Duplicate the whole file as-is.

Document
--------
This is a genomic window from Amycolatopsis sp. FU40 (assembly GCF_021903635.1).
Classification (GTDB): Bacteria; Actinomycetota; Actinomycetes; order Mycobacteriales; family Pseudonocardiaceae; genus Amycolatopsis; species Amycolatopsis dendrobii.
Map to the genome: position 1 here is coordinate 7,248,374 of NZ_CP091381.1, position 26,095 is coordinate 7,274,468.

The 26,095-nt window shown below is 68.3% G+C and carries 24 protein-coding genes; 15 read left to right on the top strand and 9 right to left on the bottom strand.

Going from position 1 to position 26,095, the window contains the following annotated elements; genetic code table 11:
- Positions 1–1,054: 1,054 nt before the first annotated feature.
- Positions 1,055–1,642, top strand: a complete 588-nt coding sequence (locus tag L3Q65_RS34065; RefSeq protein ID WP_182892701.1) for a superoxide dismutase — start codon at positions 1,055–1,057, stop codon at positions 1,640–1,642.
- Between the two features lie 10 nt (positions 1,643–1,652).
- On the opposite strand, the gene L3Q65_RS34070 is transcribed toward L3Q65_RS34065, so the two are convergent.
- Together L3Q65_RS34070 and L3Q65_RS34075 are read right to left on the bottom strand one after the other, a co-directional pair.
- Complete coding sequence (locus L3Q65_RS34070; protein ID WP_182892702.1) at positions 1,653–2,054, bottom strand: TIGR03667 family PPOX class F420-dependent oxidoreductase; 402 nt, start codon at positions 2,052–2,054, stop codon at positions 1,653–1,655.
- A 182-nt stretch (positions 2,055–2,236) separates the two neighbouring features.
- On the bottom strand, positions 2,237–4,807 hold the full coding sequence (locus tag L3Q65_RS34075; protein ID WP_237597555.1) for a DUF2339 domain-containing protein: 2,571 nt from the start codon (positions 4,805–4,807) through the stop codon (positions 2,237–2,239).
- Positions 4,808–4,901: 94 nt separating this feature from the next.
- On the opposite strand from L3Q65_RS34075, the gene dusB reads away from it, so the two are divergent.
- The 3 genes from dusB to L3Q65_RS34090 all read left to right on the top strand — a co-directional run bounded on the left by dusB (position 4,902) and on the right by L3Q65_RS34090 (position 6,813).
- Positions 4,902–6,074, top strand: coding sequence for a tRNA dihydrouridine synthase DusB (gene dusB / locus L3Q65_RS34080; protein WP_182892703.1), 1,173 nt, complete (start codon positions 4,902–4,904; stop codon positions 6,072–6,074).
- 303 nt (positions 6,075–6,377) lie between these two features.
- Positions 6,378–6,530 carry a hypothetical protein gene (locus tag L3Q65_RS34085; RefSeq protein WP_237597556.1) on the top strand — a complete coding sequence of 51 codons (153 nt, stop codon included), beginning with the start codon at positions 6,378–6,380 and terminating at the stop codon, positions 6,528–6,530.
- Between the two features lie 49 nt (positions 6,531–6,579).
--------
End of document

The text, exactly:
This is a genomic window from Amycolatopsis sp. FU40 (assembly GCF_021903635.1).
Classification (GTDB): Bacteria; Actinomycetota; Actinomycetes; order Mycobacteriales; family Pseudonocardiaceae; genus Amycolatopsis; species Amycolatopsis dendrobii.
Map to the genome: position 1 here is coordinate 7,248,374 of NZ_CP091381.1, position 26,095 is coordinate 7,274,468.

The 26,095-nt window shown below is 68.3% G+C and carries 24 protein-coding genes; 15 read left to right on the top strand and 9 right to left on the bottom strand.

Going from position 1 to position 26,095, the window contains the following annotated elements; genetic code table 11:
- Positions 1–1,054: 1,054 nt before the first annotated feature.
- Positions 1,055–1,642, top strand: a complete 588-nt coding sequence (locus tag L3Q65_RS34065; RefSeq protein ID WP_182892701.1) for a superoxide dismutase — start codon at positions 1,055–1,057, stop codon at positions 1,640–1,642.
- Between the two features lie 10 nt (positions 1,643–1,652).
- On the opposite strand, the gene L3Q65_RS34070 is transcribed toward L3Q65_RS34065, so the two are convergent.
- Together L3Q65_RS34070 and L3Q65_RS34075 are read right to left on the bottom strand one after the other, a co-directional pair.
- Complete coding sequence (locus L3Q65_RS34070; protein ID WP_182892702.1) at positions 1,653–2,054, bottom strand: TIGR03667 family PPOX class F420-dependent oxidoreductase; 402 nt, start codon at positions 2,052–2,054, stop codon at positions 1,653–1,655.
- A 182-nt stretch (positions 2,055–2,236) separates the two neighbouring features.
- On the bottom strand, positions 2,237–4,807 hold the full coding sequence (locus tag L3Q65_RS34075; protein ID WP_237597555.1) for a DUF2339 domain-containing protein: 2,571 nt from the start codon (positions 4,805–4,807) through the stop codon (positions 2,237–2,239).
- Positions 4,808–4,901: 94 nt separating this feature from the next.
- On the opposite strand from L3Q65_RS34075, the gene dusB reads away from it, so the two are divergent.
- The 3 genes from dusB to L3Q65_RS34090 all read left to right on the top strand — a co-directional run bounded on the left by dusB (position 4,902) and on the right by L3Q65_RS34090 (position 6,813).
- Positions 4,902–6,074, top strand: coding sequence for a tRNA dihydrouridine synthase DusB (gene dusB / locus L3Q65_RS34080; protein WP_182892703.1), 1,173 nt, complete (start codon positions 4,902–4,904; stop codon positions 6,072–6,074).
- 303 nt (positions 6,075–6,377) lie between these two features.
- Positions 6,378–6,530 carry a hypothetical protein gene (locus tag L3Q65_RS34085; RefSeq protein WP_237597556.1) on the top strand — a complete coding sequence of 51 codons (153 nt, stop codon included), beginning with the start codon at positions 6,378–6,380 and terminating at the stop codon, positions 6,528–6,530.
- Between the two features lie 49 nt (positions 6,531–6,579).